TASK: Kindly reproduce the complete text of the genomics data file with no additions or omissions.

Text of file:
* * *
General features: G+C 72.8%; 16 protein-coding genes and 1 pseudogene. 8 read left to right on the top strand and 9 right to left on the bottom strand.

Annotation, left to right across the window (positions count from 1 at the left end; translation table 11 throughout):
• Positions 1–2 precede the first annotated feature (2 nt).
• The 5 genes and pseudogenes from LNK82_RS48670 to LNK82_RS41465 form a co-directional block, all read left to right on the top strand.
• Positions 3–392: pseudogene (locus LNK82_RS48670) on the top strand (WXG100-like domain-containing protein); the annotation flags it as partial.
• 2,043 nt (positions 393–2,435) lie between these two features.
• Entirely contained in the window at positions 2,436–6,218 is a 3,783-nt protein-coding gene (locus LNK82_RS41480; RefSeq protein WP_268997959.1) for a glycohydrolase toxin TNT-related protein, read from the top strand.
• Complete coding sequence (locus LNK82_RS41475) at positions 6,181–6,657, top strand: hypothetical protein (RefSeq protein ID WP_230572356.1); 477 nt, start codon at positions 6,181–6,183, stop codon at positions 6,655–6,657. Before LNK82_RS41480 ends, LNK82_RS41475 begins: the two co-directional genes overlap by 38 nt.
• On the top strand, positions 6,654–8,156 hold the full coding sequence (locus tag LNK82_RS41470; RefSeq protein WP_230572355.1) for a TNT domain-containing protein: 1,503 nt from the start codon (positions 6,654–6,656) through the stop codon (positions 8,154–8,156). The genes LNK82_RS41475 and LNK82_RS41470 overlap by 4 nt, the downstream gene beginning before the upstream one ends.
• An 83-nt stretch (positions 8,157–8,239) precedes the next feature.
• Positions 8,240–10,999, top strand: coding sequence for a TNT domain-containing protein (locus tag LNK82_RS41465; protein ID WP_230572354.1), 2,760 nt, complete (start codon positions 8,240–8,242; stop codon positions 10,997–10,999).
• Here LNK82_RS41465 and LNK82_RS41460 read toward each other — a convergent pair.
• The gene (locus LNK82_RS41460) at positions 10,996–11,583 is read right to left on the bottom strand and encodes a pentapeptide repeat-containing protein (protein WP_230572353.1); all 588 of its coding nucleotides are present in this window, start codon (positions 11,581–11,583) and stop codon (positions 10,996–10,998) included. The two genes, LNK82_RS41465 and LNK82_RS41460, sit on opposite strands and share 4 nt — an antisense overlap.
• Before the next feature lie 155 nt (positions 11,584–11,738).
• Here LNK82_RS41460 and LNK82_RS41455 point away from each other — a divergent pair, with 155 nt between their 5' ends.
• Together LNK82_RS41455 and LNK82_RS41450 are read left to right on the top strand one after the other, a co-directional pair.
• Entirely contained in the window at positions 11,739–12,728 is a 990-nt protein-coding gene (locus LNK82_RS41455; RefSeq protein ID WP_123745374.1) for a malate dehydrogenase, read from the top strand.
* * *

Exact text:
General features: G+C 72.8%; 16 protein-coding genes and 1 pseudogene. 8 read left to right on the top strand and 9 right to left on the bottom strand.

Annotation, left to right across the window (positions count from 1 at the left end; translation table 11 throughout):
• Positions 1–2 precede the first annotated feature (2 nt).
• The 5 genes and pseudogenes from LNK82_RS48670 to LNK82_RS41465 form a co-directional block, all read left to right on the top strand.
• Positions 3–392: pseudogene (locus LNK82_RS48670) on the top strand (WXG100-like domain-containing protein); the annotation flags it as partial.
• 2,043 nt (positions 393–2,435) lie between these two features.
• Entirely contained in the window at positions 2,436–6,218 is a 3,783-nt protein-coding gene (locus LNK82_RS41480; RefSeq protein WP_268997959.1) for a glycohydrolase toxin TNT-related protein, read from the top strand.
• Complete coding sequence (locus LNK82_RS41475) at positions 6,181–6,657, top strand: hypothetical protein (RefSeq protein ID WP_230572356.1); 477 nt, start codon at positions 6,181–6,183, stop codon at positions 6,655–6,657. Before LNK82_RS41480 ends, LNK82_RS41475 begins: the two co-directional genes overlap by 38 nt.
• On the top strand, positions 6,654–8,156 hold the full coding sequence (locus tag LNK82_RS41470; RefSeq protein WP_230572355.1) for a TNT domain-containing protein: 1,503 nt from the start codon (positions 6,654–6,656) through the stop codon (positions 8,154–8,156). The genes LNK82_RS41475 and LNK82_RS41470 overlap by 4 nt, the downstream gene beginning before the upstream one ends.
• An 83-nt stretch (positions 8,157–8,239) precedes the next feature.
• Positions 8,240–10,999, top strand: coding sequence for a TNT domain-containing protein (locus tag LNK82_RS41465; protein ID WP_230572354.1), 2,760 nt, complete (start codon positions 8,240–8,242; stop codon positions 10,997–10,999).
• Here LNK82_RS41465 and LNK82_RS41460 read toward each other — a convergent pair.
• The gene (locus LNK82_RS41460) at positions 10,996–11,583 is read right to left on the bottom strand and encodes a pentapeptide repeat-containing protein (protein WP_230572353.1); all 588 of its coding nucleotides are present in this window, start codon (positions 11,581–11,583) and stop codon (positions 10,996–10,998) included. The two genes, LNK82_RS41465 and LNK82_RS41460, sit on opposite strands and share 4 nt — an antisense overlap.
• Before the next feature lie 155 nt (positions 11,584–11,738).
• Here LNK82_RS41460 and LNK82_RS41455 point away from each other — a divergent pair, with 155 nt between their 5' ends.
• Together LNK82_RS41455 and LNK82_RS41450 are read left to right on the top strand one after the other, a co-directional pair.
• Entirely contained in the window at positions 11,739–12,728 is a 990-nt protein-coding gene (locus LNK82_RS41455; RefSeq protein ID WP_123745374.1) for a malate dehydrogenase, read from the top strand.